Results

From an initial total of 109 subjects, eight were excluded from further analyses due to excessive head motion (≥2 mm or ≥2°). Thus, the final analysis included data from 101 subjects. The genotype distribution in our male sample was consistent with previous reports for Han Chinese samples. The characteristics of the genotype groups are presented in Table 1. The two groups did not differ in age, years of education, state anxiety score, or trait anxiety score.

TABLE 1
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Table 1. Demographic characteristics of study participants.

One-sample t-tests identified significant psychosocial stress–induced brain activation in all participants. Psychosocial stress induced by the MIST resulted in extensive activation in the temporal lobe, occipital lobe, frontal lobe, dACC, and insular cortex (Figure 2A, Supplementary Material). Deactivation was detected in the vmPFC, subgenual ACC, anterior hippocampus, temporal pole, and angular gyrus (Figure 2A, Supplementary Material).

FIGURE 2
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Figure 2. (A) Brain regions showing significant activation under the Montreal Imaging Stress Task (MIST) stress condition compared with the control condition (total cohort). (B) Brain regions showing significantly decreased functional connectivity with the left anterior hippocampus under the stress condition compared with the control condition (total cohort). (C) Brain regions showing significantly decreased functional connectivity with the right anterior hippocampus under the stress condition compared with the control condition (total cohort). Significance was determined based on voxel-wise familywise error (FWE)—corrected p < 0.05; the colored bar indicates the t statistic.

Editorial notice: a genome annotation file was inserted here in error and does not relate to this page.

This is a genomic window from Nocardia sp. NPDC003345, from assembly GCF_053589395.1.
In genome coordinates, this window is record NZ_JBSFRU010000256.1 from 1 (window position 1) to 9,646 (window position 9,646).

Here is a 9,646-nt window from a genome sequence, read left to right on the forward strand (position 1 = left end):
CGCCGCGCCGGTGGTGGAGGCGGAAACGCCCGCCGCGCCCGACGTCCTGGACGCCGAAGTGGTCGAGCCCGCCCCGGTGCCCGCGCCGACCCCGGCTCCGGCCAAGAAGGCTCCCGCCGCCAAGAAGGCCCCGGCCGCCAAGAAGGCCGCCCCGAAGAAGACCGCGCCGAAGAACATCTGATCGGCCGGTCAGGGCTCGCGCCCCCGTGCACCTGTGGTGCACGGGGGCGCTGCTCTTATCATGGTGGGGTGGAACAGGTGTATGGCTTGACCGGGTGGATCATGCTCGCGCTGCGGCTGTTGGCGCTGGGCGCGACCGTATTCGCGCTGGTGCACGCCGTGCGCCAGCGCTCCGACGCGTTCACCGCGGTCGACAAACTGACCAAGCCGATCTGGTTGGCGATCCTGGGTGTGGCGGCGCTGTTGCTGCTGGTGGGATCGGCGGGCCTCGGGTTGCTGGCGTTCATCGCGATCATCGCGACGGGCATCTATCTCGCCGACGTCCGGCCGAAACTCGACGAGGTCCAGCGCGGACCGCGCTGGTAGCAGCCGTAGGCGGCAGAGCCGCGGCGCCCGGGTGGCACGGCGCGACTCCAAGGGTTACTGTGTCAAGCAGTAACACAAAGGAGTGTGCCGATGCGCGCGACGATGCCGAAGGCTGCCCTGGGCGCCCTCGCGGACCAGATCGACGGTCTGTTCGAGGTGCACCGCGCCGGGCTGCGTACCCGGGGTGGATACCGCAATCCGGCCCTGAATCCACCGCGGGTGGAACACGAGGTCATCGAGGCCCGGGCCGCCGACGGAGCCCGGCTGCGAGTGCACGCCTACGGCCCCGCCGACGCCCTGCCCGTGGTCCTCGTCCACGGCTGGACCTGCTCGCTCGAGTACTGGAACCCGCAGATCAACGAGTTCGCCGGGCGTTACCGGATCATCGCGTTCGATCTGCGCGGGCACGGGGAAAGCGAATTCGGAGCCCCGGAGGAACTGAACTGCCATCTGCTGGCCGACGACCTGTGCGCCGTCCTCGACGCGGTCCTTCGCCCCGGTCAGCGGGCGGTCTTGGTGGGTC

PPI analysis showed that both groups had decreased functional connectivity under the stress condition compared with the control condition in the temporal lobe, occipital lobe, limbic lobe, vmPFC, and ACC (Figures 2B,C, Supplementary Material). No brain area showed increased functional connectivity under the stress condition relative to the control condition, indicating that psychosocial stress tended to reduce the functional connectivity of the anterior hippocampus with other brain regions.

A two-sample t-test showed that MAOA-L carriers had reduced deactivation in the right anterior hippocampus compared with MAOA-H carriers (Table 2, Figure 3). However, no area showed different functional connectivity between groups. The repeated-measures GLM of cortisol concentrations revealed a main effect of time (F = 31.592, p < 0.001, partial η2 = 0.242), with the concentration elevated after the stress task (Figure 4A). A main effect of group (F = 4.222, p = 0.043, partial η2 = 0.041) and group × time interaction (F = 2.175, p = 0.016, partial η2 = 0.032) were also evident, indicating a small, but significant, effect of the genotype (Figure 4A). The repeated-measures GLM of the subjective stress level revealed a main effect of stress (F = 60.724, p < 0.001, partial η2 = 0.380; Figure 4B), but no group × stress interaction or main effect of group. The stress level and cortisol results indicate that the MIST successfully induced stress. Cortisol responses and state anxiety scores correlated negatively with activation in the hippocampus in all subjects (r = –0.241, p = 0.015 and r = –0.209, p = 0.036, respectively; Figure 5).

TABLE 2
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Table 2. Characteristics of greater activation of the right anterior hippocampus in L allele carriers.